thinkMoney - Summer 2016 32

June 2016

In this issue:

  • Three Things That Keep Traders Awake at Night (and How to Put Them to Bed)
  • Happy at the Bottom Party at the Top
  • Volatility Rules, Not Size
  • The Myth of Delta Neutral (and Other Greek Tales)

Don't Forget Your Helmet

 • JUST WHEN YOU THINK you’ve found your springtime groove, summer will be here before you know it. So before you trade in your keyboard for a fishing pole, be sure to pack your favorite trading books and some back issues of thinkMoney for easy reading while you’re sleeping among the bears. Although there is no strategy in this magazine that will help you confront the fuzzy, warm-blooded kind, there are plenty of ways to prepare ahead of the next market correction.

First, smart traders tend to focus more on managing risk rather than predicting direction. But regardless of your approach, to err is human. Whether you’re betting on up, down, or whether Bey and Jay will last the year, you’re going to be right sometimes and wrong at other times. No matter what your trading size, there may be times when you have positions open overnight and stay up all night worried sick about how the market might open the next day. That’s never a good thing, but there may be ways to avoid it. “Three Things That Keep Traders Awake at Night” on page 16 suggests some risk-management techniques to consider that might cure trading insomnia.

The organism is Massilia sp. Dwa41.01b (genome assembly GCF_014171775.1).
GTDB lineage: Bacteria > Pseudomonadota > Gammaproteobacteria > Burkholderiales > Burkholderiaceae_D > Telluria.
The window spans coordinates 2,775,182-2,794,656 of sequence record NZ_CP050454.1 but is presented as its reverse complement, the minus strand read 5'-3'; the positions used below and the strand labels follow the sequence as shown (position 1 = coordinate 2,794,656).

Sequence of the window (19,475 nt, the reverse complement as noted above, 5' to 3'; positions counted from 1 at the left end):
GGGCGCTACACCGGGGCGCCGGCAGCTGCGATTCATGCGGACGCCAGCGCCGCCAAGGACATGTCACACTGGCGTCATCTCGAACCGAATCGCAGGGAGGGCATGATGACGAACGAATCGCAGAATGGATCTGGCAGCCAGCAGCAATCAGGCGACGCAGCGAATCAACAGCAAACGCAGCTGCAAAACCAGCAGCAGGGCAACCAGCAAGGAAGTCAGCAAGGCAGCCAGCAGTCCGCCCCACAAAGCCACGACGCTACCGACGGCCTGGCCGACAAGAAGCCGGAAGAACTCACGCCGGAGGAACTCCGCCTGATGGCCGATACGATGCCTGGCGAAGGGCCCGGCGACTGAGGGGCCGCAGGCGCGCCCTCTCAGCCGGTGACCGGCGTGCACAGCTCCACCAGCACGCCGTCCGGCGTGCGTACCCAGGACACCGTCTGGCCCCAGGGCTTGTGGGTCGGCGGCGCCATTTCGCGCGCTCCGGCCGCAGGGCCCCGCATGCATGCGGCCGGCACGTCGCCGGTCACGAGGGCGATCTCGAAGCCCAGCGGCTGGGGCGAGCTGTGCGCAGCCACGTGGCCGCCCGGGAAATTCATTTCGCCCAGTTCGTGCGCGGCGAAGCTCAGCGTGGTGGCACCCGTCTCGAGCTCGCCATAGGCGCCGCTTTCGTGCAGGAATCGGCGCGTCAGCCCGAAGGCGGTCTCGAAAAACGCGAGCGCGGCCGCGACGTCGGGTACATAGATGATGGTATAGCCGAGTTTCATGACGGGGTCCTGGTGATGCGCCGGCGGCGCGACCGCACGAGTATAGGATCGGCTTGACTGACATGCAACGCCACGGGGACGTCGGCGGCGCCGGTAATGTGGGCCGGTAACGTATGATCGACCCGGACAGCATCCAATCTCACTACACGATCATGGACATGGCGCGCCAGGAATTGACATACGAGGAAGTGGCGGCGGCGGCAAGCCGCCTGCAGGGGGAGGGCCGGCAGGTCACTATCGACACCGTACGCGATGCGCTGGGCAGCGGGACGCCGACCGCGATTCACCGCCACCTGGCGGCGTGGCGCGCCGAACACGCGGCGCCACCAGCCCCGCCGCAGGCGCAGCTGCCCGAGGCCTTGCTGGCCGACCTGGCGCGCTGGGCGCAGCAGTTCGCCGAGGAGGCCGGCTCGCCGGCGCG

The better you’re able to manage your risks, the more aggressive you can become without breaking the bank. Dynamic collars  are a strategy that many professional traders use—and you can, too. “Happy at the Bottom, Party at the Top” on page 20 might make you think differently about how to build a stock position without depleting your cash, and without regard to a stock’s direction.

And speaking of parties, remember those college frat houses and sororities with Greek names on the door? They may have just meant letters then, but for options traders, they have a whole different meaning. The ≠≠article “The Myth of Delta Neutral (and Other Greek Tales)” on page 30 demystifies some of the misconceptions options traders have about the greeks and shows you what they really mean.

When it comes to trading, there is no shortage of losers. You can, and will likely be, one of them from time to time. That’s got nothing to do with your charming personality. It’s just the nature of trading. And in preparing for the inevitable, sometimes your best defense is you.

Happy Trading,
Kevin Lund
Editor-in-Chief, thinkMoney